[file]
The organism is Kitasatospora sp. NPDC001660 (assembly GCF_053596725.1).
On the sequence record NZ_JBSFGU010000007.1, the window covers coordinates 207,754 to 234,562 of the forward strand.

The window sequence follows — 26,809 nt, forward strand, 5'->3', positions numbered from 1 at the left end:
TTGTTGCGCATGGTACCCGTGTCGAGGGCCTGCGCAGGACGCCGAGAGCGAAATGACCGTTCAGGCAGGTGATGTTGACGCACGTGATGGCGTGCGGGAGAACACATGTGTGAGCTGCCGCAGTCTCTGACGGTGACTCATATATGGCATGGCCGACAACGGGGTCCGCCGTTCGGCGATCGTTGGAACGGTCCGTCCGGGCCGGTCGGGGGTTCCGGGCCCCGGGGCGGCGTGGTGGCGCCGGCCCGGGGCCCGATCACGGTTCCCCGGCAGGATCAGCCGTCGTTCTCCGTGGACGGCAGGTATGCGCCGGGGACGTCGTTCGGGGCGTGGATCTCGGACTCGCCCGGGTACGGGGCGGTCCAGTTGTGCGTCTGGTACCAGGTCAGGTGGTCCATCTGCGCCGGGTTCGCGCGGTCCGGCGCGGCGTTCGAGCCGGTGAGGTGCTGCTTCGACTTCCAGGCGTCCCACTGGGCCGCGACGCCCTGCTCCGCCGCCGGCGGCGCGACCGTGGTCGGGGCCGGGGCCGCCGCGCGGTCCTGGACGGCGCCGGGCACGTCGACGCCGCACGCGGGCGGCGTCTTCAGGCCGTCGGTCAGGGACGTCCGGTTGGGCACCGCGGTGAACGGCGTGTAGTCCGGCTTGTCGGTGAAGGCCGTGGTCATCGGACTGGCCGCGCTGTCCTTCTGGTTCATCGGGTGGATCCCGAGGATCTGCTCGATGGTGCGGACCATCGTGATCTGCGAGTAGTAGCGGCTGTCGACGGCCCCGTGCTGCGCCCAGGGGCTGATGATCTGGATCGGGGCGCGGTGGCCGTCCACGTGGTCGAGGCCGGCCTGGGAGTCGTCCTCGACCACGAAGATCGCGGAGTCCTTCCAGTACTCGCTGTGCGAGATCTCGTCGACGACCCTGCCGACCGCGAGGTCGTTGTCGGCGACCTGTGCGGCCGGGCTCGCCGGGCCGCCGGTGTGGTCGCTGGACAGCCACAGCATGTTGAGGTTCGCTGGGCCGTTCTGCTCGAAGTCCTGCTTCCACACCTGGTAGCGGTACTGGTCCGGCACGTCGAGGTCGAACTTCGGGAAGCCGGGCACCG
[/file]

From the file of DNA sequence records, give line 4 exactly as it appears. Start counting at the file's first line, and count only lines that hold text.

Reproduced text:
TTGTTGCGCATGGTACCCGTGTCGAGGGCCTGCGCAGGACGCCGAGAGCGAAATGACCGTTCAGGCAGGTGATGTTGACGCACGTGATGGCGTGCGGGAGAACACATGTGTGAGCTGCCGCAGTCTCTGACGGTGACTCATATATGGCATGGCCGACAACGGGGTCCGCCGTTCGGCGATCGTTGGAACGGTCCGTCCGGGCCGGTCGGGGGTTCCGGGCCCCGGGGCGGCGTGGTGGCGCCGGCCCGGGGCCCGATCACGGTTCCCCGGCAGGATCAGCCGTCGTTCTCCGTGGACGGCAGGTATGCGCCGGGGACGTCGTTCGGGGCGTGGATCTCGGACTCGCCCGGGTACGGGGCGGTCCAGTTGTGCGTCTGGTACCAGGTCAGGTGGTCCATCTGCGCCGGGTTCGCGCGGTCCGGCGCGGCGTTCGAGCCGGTGAGGTGCTGCTTCGACTTCCAGGCGTCCCACTGGGCCGCGACGCCCTGCTCCGCCGCCGGCGGCGCGACCGTGGTCGGGGCCGGGGCCGCCGCGCGGTCCTGGACGGCGCCGGGCACGTCGACGCCGCACGCGGGCGGCGTCTTCAGGCCGTCGGTCAGGGACGTCCGGTTGGGCACCGCGGTGAACGGCGTGTAGTCCGGCTTGTCGGTGAAGGCCGTGGTCATCGGACTGGCCGCGCTGTCCTTCTGGTTCATCGGGTGGATCCCGAGGATCTGCTCGATGGTGCGGACCATCGTGATCTGCGAGTAGTAGCGGCTGTCGACGGCCCCGTGCTGCGCCCAGGGGCTGATGATCTGGATCGGGGCGCGGTGGCCGTCCACGTGGTCGAGGCCGGCCTGGGAGTCGTCCTCGACCACGAAGATCGCGGAGTCCTTCCAGTACTCGCTGTGCGAGATCTCGTCGACGACCCTGCCGACCGCGAGGTCGTTGTCGGCGACCTGTGCGGCCGGGCTCGCCGGGCCGCCGGTGTGGTCGCTGGACAGCCACAGCATGTTGAGGTTCGCTGGGCCGTTCTGCTCGAAGTCCTGCTTCCACACCTGGTAGCGGTACTGGTCCGGCACGTCGAGGTCGAACTTCGGGAAGCCGGGCACCG